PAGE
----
Louis van Gaal's official appointment as Manchester United manager has many within Old Trafford rumbling with excitement, and fans of the club may be pleased to hear of Jose Mourinho's approval, too.
After the club announced on Monday afternoon that the Netherlands manager had signed a three-year deal with United, the Daily Mail's David Kent quoted Mourinho in speaking highly of "great guy" Van Gaal:
"He is a great football manager and I am happy he joins me in the same country and the Premier League. But more important than that, he's a great guy, a great man and I wish him good."
Mourinho worked as Van Gaal's assistant manager while the pair were at Barcelona together between 1997 and 2000, during which time La Blaugrana won two La Liga titles, a Copa del Rey and the UEFA Super Cup.
Van Gaal brings a great deal of management pedigree to the Theatre of Dreams as Manchester United's first-ever foreign manager.
Infostrada Sports illustrates just how much the former Barcelona, Bayern Munich and Ajax boss has in common with the Chelsea tactician, with whom he'll now come into direct competition next season:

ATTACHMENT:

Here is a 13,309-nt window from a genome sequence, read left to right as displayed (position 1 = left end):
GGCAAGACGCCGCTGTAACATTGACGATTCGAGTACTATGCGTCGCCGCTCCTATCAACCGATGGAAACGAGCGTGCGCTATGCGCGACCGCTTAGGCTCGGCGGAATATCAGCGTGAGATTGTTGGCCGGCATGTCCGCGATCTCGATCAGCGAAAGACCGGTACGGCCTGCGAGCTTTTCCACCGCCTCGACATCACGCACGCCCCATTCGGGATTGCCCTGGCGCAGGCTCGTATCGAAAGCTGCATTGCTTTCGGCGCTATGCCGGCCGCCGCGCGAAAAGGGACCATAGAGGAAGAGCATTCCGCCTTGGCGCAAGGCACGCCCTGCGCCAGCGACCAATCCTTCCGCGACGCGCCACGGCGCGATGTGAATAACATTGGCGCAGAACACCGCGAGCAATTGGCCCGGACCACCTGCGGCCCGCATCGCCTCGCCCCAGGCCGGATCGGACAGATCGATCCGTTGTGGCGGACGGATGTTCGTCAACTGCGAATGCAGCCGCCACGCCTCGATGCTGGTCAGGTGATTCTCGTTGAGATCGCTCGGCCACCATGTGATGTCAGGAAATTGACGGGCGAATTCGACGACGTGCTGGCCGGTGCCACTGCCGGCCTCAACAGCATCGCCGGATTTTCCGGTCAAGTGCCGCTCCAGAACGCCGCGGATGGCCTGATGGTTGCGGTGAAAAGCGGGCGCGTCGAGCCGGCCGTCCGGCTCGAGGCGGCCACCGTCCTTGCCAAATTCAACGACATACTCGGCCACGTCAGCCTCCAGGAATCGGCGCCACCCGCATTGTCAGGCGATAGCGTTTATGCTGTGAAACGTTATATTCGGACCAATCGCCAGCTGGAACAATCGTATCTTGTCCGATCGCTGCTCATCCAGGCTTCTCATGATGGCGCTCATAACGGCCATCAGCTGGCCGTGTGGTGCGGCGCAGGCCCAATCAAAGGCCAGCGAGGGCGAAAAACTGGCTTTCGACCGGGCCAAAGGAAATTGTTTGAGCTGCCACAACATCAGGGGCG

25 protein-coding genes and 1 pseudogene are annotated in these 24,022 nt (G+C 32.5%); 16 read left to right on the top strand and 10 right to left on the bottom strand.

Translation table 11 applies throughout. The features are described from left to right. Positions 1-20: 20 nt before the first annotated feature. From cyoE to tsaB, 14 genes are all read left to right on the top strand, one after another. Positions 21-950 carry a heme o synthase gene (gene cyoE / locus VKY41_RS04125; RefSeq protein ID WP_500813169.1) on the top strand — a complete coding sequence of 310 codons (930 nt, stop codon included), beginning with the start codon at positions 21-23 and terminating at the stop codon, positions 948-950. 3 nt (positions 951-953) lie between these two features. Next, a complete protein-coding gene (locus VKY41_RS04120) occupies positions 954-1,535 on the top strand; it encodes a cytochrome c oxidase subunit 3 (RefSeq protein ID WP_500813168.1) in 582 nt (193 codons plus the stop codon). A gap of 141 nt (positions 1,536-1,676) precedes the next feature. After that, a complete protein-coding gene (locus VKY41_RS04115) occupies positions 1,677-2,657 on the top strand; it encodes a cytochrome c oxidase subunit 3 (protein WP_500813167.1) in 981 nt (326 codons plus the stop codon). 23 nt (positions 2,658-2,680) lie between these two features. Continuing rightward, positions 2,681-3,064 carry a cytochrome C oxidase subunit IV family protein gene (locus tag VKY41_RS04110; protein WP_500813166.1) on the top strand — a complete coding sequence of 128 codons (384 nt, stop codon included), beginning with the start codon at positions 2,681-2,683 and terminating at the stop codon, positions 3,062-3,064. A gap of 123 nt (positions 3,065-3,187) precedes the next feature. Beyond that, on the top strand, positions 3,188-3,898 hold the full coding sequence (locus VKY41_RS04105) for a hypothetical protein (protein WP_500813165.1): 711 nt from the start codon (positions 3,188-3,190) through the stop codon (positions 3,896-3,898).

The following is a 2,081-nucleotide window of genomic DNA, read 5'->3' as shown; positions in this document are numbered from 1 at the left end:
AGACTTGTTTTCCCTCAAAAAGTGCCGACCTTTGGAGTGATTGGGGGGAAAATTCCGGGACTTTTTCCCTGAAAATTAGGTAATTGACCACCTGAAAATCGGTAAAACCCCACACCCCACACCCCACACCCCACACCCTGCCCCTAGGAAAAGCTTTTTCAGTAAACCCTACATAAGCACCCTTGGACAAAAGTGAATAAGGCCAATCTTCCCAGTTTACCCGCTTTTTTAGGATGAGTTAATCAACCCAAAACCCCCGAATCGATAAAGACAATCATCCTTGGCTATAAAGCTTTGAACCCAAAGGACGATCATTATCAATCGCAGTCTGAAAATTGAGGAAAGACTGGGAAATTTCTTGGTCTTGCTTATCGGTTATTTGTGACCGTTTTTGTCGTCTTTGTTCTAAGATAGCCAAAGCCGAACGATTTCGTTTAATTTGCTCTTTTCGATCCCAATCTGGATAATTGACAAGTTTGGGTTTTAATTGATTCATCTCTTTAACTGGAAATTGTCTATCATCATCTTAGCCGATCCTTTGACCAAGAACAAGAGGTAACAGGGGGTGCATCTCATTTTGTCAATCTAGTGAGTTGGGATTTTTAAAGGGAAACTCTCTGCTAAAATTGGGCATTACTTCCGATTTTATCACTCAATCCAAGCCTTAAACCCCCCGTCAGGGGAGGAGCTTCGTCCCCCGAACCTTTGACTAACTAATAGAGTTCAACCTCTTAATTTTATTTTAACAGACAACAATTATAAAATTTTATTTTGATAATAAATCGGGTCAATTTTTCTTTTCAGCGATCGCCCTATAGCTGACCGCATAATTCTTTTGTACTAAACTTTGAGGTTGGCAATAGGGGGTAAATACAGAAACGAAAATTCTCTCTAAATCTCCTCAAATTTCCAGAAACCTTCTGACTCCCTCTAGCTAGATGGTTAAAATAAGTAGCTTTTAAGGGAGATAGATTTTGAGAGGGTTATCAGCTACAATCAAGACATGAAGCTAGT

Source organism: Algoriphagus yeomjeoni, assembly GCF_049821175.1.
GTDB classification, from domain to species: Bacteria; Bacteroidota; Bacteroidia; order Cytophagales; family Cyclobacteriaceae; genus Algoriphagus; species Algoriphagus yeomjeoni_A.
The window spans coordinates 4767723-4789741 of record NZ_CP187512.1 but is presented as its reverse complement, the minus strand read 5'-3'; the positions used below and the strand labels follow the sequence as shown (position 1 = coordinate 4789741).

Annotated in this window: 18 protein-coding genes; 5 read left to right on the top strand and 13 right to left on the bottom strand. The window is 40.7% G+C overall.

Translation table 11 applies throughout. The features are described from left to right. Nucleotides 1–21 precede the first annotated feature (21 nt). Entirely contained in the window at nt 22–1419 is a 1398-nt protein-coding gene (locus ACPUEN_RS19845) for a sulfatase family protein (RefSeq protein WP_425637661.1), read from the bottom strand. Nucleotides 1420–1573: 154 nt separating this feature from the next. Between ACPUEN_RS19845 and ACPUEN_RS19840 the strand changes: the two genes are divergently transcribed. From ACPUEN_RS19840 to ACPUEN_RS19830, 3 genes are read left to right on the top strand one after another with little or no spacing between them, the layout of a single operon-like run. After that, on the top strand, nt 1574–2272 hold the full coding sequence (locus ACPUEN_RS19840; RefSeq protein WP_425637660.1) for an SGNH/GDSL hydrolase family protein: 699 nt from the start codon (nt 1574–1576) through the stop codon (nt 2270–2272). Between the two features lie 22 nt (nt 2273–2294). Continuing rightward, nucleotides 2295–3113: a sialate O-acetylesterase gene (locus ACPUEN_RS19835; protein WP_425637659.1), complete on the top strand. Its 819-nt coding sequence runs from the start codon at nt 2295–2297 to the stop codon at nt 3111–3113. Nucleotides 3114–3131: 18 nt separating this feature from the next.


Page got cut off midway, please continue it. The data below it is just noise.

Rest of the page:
Van Gaal will officially take the United helm after the World Cup, when his duties as Netherlands manager are complete, but he's already eyeing up big accomplishments in the new position, per Sky News:
I have managed in games at Old Trafford before and know what an incredible arena Old Trafford is and how passionate and knowledgeable the fans are. This club has big ambitions; I too have big ambitions. Together I'm sure we will make history.
And it's at that point where Mourinho may look to end the niceties, with his Blues having just come off the back of a trophy-less first season, Mourinho's first campaign back in England.
Both clubs are under pressure to perform in 2014-15. United are still reeling from the slump to seventh place that came under David Moyes' guidance, while Chelsea were left empty-handed, finishing third in the league and bowing out in the Champions League semi-finals.
Van Gaal won't have the distraction of European football to contend with, at least not during his maiden season at Old Trafford, adding that much more significance to the domestic meetings of the managerial minds between the pair.
Each tactician will have some understanding of how their counterpart works given the history they share with one another. What could be a rivalry to mark for years to come appears to be off to an amicable start.
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